Dubai-based lawyers published a court summons for the cartel kingpin on the same page of a Dubai newspaper containing a court summons issued by the UAE Ministry of Justice
Dubai-based lawyers acting on behalf of lawyer and former US Marine Eric Montalvo have published a court summons for the cartel kingpin on the same page of a Dubai newspaper containing a court summons issued by the United Arab Emirates (UAE) Ministry of Justice.
Details of the brazen move can today be revealed after law outfit Khairallah Advocates & Legal Consultants filed evidence of service with the United States District Court for the District of California.
Accompanying a letter confirming service of the summons, lawyer Abdultaiyab Bahrainwala filed the newspaper clipping.
This is the second time California based lawyer Eric Montalvo, who has accused Kinahan of racketeering and using MTK Boxing for the purposes of laundering drug cartel cash, has published a summons for Kinahan in a newspaper in the UAE.
Mr Montalvo represents Heredia Boxing Management who are suing Kinahan and MTK Global Sports Management over the alleged poaching of boxer JoJo Diaz.
It is the first time a summons for Kinahan has been published alongside an official Ministry of Justice summons.
"It's about as in your face as you can get," a source told the
"Publishing the summons in this manner ensures that not only will Kinahan read it but also that senior officials in the Ministry of Justice in the UAE will see it.
"The activities of foreigners in Dubai are closely watched by the government so this will infuriate him. The authorities there have tolerated Kinahan's presence in the Emirate so far, but things like this can only ramp up the pressure he is under."
Mobster Kinahan is notoriously protective of his reputation within the UAE and previously threatened legal action against an online publication in Dubai after it published a story describing him as a 'notorious Dublin gangster'.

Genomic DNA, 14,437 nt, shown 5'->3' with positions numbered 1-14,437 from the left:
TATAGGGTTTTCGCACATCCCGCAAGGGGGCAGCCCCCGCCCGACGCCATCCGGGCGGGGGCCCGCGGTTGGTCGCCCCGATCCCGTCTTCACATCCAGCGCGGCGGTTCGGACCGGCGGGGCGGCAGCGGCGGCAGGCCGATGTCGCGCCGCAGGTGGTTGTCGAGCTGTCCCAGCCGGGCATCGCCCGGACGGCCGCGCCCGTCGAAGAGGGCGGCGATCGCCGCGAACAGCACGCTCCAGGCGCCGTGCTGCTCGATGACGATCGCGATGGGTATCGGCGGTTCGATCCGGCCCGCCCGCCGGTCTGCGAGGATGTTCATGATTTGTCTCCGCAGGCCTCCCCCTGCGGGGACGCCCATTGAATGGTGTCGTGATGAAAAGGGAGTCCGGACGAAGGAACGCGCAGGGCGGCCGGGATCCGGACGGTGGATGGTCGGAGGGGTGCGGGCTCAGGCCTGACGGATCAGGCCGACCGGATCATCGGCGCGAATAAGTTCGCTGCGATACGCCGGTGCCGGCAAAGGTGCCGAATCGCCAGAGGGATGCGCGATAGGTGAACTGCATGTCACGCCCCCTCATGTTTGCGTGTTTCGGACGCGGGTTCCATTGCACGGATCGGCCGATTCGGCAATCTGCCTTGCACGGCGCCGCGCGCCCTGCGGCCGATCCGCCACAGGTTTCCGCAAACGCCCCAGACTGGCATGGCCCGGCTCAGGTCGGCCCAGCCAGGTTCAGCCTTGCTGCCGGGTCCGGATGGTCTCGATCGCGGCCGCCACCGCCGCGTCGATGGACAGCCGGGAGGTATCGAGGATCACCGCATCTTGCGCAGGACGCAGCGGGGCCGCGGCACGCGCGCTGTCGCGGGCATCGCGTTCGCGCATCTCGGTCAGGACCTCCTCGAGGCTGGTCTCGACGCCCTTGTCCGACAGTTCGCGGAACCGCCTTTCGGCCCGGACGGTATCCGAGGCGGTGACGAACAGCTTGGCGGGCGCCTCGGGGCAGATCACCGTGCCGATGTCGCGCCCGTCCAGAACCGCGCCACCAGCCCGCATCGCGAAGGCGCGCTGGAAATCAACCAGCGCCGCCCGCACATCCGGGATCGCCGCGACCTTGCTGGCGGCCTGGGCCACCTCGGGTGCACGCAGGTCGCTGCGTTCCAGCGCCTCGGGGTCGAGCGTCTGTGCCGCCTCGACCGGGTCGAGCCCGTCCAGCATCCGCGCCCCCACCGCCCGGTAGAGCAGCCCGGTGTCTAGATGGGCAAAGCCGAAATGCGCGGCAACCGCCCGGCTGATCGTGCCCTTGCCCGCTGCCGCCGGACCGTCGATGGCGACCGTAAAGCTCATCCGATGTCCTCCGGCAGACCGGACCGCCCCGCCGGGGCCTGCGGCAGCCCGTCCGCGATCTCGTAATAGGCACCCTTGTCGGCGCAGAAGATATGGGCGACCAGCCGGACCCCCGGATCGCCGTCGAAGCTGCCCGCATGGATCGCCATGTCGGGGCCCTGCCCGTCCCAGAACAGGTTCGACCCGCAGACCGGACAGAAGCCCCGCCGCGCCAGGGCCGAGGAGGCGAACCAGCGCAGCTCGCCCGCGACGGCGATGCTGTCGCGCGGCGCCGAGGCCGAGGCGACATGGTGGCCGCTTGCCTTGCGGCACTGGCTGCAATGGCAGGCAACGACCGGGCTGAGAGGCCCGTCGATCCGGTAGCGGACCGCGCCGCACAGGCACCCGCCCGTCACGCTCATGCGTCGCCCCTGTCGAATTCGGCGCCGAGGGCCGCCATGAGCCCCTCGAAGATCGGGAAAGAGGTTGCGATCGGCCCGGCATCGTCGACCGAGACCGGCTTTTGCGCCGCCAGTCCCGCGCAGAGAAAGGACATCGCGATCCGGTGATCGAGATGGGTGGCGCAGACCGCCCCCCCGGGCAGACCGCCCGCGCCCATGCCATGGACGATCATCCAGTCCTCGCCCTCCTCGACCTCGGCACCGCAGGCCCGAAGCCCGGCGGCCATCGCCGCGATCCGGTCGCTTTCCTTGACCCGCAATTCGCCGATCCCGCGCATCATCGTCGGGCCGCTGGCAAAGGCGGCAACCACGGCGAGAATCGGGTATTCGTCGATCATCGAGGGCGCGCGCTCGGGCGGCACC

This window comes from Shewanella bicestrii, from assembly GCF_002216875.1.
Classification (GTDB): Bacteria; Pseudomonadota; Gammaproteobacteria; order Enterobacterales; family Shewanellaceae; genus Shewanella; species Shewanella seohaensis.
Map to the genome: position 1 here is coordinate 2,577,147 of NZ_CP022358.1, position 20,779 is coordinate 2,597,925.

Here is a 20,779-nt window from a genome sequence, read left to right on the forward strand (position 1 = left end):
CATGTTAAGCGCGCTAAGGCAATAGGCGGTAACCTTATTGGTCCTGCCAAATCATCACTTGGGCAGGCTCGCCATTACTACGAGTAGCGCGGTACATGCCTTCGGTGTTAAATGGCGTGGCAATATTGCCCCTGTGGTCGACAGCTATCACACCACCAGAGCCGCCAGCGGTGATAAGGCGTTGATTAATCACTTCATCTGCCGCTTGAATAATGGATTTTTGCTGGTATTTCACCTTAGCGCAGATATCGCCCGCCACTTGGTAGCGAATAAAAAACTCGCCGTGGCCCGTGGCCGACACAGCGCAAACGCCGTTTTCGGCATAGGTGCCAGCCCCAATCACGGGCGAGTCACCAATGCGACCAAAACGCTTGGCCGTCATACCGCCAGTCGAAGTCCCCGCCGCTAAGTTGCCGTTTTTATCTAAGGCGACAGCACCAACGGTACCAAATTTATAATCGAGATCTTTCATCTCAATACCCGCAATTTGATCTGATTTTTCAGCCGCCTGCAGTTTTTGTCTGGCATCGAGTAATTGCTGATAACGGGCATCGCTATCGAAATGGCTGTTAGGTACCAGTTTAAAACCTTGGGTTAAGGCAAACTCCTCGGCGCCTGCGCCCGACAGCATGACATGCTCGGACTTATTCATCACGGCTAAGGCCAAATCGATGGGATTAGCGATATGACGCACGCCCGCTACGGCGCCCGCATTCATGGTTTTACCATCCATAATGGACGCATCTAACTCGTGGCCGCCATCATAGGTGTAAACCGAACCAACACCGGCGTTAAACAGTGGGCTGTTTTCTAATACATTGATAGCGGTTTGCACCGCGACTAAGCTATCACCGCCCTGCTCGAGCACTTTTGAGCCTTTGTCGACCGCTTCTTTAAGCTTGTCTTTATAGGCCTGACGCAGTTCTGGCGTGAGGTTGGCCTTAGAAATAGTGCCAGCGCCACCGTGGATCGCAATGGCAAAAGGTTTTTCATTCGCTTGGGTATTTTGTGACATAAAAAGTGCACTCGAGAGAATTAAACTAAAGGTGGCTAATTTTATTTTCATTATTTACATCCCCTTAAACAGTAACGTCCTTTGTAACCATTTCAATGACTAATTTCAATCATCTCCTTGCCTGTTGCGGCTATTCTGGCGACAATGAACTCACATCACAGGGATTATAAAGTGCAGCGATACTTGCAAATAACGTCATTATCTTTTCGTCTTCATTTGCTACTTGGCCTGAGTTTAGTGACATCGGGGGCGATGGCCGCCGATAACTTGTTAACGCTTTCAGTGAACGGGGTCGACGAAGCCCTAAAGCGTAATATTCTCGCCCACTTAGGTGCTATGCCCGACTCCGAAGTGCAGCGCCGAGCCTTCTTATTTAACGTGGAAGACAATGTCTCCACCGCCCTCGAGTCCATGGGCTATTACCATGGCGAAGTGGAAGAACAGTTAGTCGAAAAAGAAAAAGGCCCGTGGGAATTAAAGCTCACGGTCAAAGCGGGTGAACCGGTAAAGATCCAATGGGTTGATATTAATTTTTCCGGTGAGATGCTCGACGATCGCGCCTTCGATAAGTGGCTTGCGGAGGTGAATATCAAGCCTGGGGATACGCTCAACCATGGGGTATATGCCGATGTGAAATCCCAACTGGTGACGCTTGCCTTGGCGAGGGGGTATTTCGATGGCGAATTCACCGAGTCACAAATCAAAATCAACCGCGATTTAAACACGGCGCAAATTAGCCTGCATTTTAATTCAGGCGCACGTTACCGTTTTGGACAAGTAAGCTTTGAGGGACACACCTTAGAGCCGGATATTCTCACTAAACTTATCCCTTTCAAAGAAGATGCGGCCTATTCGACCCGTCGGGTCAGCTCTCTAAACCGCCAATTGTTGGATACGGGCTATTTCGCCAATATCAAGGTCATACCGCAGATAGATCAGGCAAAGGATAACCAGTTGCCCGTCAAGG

In November 2018, the Lovin' Dubai website apologised for referring to him as an international drug baron in an article titled 'Notorious Irish gangster is getting married today in the Burj Al Arab'.
The piece detailed Kinahan's marriage to the widow of slain trafficker, Micka 'the Panda' Kelly in Dubai.
It's thought the website's decision to apologise to the man repeatedly named in court as an international drugs trafficker may have been due to the Emirate's punitive defamation laws.
Libel and slander are criminal rather than civil offences in Dubai, carrying a maximum sentence of up to two years in prison and a fine of over €4,700.
However, the publication of the legal summons, which makes far more serious and detailed allegations against Kinahan, carries no such risks.
Although anyone who saw it could use the case number to link to the RICO allegations of money laundering and drug trafficking before the civil courts in California, the advert itself is allowed under both US and UAE law.
It's understood the decision to publish the summons in Dubai was taken by former military lawyer Eric Montalvo who is spear-heading a case for damages against Kinahan and MTK after efforts to issue the summons to the mob boss personally were frustrated.
Under Californian law, where a person does not make themselves available for summons, a writ can be legally executed by publication in a widely read newspaper in the jurisdiction where the party to be summonsed resides.
The summons, which has now been certified in the UAE and California as served on Kinahan, gave him 21 days to respond to the charges against him, or face judgment in default that could see damages ordered against him running to millions of dollars.
It's understood Mr Montalvo's clients are seeking damages of a minimum US$2 million and could seek to have assets belonging to Kinahan seized if he does not comply with the summons and respond to the allegations.
MTK has submitted its response to the allegations being made against it as part of the US lawsuit.
It denied Kinahan was a noted member of the notorious Kinahan cartel or that he oversees the company's operations.
The filing went on to say MTK Global USA "lacked sufficient knowledge or information" to admit or deny claims made by Heredia that the Kinahan cartel was allegedly responsible for several murders, drug trafficking and money laundering, and that Daniel Kinahan had fled Ireland after the Regency attack and was now living in Dubai.
MTK Global US said that, on the basis of this lack of knowledge, it was denying each allegation. The company also denied claims it had engaged in racketeering and denied it ever transacted in or held funds directly or indirectly derived from racketeering activity.
MTK admitted entering a "business advisory agreement" with Mr Diaz and that it did not provide the agreement to Heredia or his lawyers.